Last year I sought to highlight the growing number of professionals embracing remote working, inspired by the distributed workforce model advocated by Auttomatic’s CEO, Matt Mullenweg.

Little did I know that less than a year later, millions of us around the world would face the prospect of being asked to work from home, for an indefinite period of time, for the first time in order to minimise the spread of COVID-19.

What do we already know about remote working?

A record number of us are working from home.

1.7 million:

The number of people in the UK who regularly work from home

In the United Kingdom, which will celebrate a National Work from Home Day on 15 May, the TUC (a UK trade union) has reported that by 2018 over 6% of the entire UK workforce was regularly working from home, a total of 1.7 million people, with every industry impacted.

If you contrast that with the 1.3 million people who regularly worked from home in the UK in 2008, this represents a rise of in excess of 25% over a decade.

Meanwhile, the Australia Bureau of Statistics has reported that over 30% of all employed persons in Australia now regularly work from home.

Even before the onset of COVID-19, working from home had become evermore commonplace.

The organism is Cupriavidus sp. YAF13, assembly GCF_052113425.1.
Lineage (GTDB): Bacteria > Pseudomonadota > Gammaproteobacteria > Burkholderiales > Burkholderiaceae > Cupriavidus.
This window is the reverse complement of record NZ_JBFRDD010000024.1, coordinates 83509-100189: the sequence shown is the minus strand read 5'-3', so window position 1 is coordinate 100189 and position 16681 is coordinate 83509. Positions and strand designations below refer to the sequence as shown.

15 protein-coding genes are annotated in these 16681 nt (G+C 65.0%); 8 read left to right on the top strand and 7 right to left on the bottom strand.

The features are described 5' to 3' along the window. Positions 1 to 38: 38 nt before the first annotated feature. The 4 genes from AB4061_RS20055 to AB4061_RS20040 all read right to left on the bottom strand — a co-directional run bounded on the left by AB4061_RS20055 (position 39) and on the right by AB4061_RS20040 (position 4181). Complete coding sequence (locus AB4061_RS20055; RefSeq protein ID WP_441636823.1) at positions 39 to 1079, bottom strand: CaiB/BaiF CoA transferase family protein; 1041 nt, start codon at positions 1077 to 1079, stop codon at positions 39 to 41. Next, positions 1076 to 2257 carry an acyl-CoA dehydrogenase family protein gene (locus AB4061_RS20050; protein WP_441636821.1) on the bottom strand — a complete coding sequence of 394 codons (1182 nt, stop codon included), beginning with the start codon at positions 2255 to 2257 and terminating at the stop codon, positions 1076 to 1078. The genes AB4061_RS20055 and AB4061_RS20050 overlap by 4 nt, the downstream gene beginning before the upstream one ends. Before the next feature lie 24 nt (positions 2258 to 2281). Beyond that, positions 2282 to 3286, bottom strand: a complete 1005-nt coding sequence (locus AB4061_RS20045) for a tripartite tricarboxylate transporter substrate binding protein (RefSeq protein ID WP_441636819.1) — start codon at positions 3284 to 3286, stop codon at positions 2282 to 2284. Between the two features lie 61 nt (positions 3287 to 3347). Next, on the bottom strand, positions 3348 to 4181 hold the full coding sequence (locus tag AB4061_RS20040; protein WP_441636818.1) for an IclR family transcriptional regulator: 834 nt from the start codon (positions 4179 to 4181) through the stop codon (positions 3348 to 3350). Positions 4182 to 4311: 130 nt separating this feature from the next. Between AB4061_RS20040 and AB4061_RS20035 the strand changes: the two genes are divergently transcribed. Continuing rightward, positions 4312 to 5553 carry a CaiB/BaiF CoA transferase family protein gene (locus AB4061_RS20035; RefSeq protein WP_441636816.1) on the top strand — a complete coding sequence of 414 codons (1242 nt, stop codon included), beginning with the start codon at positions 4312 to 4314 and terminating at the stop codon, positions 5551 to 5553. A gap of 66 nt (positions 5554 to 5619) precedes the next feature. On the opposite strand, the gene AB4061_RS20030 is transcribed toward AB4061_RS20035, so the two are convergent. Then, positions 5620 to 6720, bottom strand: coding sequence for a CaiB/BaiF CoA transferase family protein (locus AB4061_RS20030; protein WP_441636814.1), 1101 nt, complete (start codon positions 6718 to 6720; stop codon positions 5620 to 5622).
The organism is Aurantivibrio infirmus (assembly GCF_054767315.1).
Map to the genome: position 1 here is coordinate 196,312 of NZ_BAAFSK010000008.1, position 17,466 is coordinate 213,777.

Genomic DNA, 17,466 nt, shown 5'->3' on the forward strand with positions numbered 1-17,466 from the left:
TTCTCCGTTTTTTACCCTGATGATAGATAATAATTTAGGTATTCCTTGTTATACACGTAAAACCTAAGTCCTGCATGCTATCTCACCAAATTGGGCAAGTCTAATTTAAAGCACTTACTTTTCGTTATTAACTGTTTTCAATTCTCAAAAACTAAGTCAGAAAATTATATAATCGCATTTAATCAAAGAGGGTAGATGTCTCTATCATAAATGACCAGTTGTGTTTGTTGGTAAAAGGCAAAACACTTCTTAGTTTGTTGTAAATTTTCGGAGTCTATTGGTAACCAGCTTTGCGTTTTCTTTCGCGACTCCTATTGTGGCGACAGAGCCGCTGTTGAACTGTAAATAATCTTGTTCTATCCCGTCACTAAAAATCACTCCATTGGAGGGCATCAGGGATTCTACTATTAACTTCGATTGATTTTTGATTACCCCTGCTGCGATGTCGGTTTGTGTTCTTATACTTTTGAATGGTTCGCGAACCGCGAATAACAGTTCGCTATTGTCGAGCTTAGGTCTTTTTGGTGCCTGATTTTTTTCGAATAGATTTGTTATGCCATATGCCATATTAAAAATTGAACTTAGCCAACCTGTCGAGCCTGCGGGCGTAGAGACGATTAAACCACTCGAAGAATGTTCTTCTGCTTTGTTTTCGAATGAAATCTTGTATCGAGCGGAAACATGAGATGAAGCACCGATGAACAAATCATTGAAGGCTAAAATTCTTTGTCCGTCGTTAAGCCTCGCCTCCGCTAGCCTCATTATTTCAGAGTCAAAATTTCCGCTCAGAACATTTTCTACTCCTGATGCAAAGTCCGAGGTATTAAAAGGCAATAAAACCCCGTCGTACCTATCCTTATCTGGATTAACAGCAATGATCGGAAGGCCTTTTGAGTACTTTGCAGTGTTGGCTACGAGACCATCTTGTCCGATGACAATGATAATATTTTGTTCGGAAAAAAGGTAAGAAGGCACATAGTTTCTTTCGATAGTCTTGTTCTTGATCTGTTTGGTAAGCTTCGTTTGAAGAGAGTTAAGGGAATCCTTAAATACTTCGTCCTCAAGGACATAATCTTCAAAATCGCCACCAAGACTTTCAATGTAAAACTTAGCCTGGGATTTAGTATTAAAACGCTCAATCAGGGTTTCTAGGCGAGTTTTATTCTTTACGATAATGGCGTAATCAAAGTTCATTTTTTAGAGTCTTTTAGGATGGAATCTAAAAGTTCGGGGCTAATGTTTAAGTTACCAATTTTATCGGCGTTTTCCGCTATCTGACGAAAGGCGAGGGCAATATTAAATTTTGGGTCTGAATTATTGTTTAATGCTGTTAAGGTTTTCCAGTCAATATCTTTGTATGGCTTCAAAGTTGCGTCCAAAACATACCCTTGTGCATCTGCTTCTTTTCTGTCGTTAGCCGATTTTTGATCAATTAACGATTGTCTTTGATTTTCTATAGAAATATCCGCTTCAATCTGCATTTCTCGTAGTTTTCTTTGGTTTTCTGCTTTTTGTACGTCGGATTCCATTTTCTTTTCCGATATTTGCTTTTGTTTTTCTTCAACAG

What can we learn from Hong Kong?

In 2003, Hong Kong faced a similar crisis to the one the world faces today. That year, 299 people in Hong Kong lost their lives following the outbreak of a severe acute respiratory syndrome (SARS) and extraordinary measures for that time were taken and lessons learnt on how to deal with future epidemics.

Fast forward to January of this year and, following the declaration of an outbreak of a novel coronavirus, the local government responded swiftly by asking all workers in the public and private sectors to work from home.

Not all businesses were prepared for such a decision to have their workforces work remotely, but whilst the decision had an immediate and material impact on supply chains and the economy, as well as daily life (with school closures, reduced government services and the panic-buying of consumer staples such as toilet roll and rice), most businesses and professionals willingly heeded the government’s advice.

Nothing to fear

What Hong Kong can prove is we have nothing to fear about remote working. Sure, some industries and jobs cannot be done remotely, but at least for those who are typically office-based a sense of pragmatism and decisiveness set in.

Unsurprisingly, the businesses which rose to the challenge:

  • acted swiftly
  • were pragmatic
  • set clear boundaries and expectations
  • demonstrated strong leadership and trust in their team~challenges of home working

This resulted in teams feeling empowered, trusted and capable of rising to the challenge individually.

Are you prepared?

Drawing from experiences in Hong Kong where government advice around working from home has remained in place for over a month, the emphasis is on having the right working environment and tools, with a myriad of ways in which to be able to effectively work from home thereafter.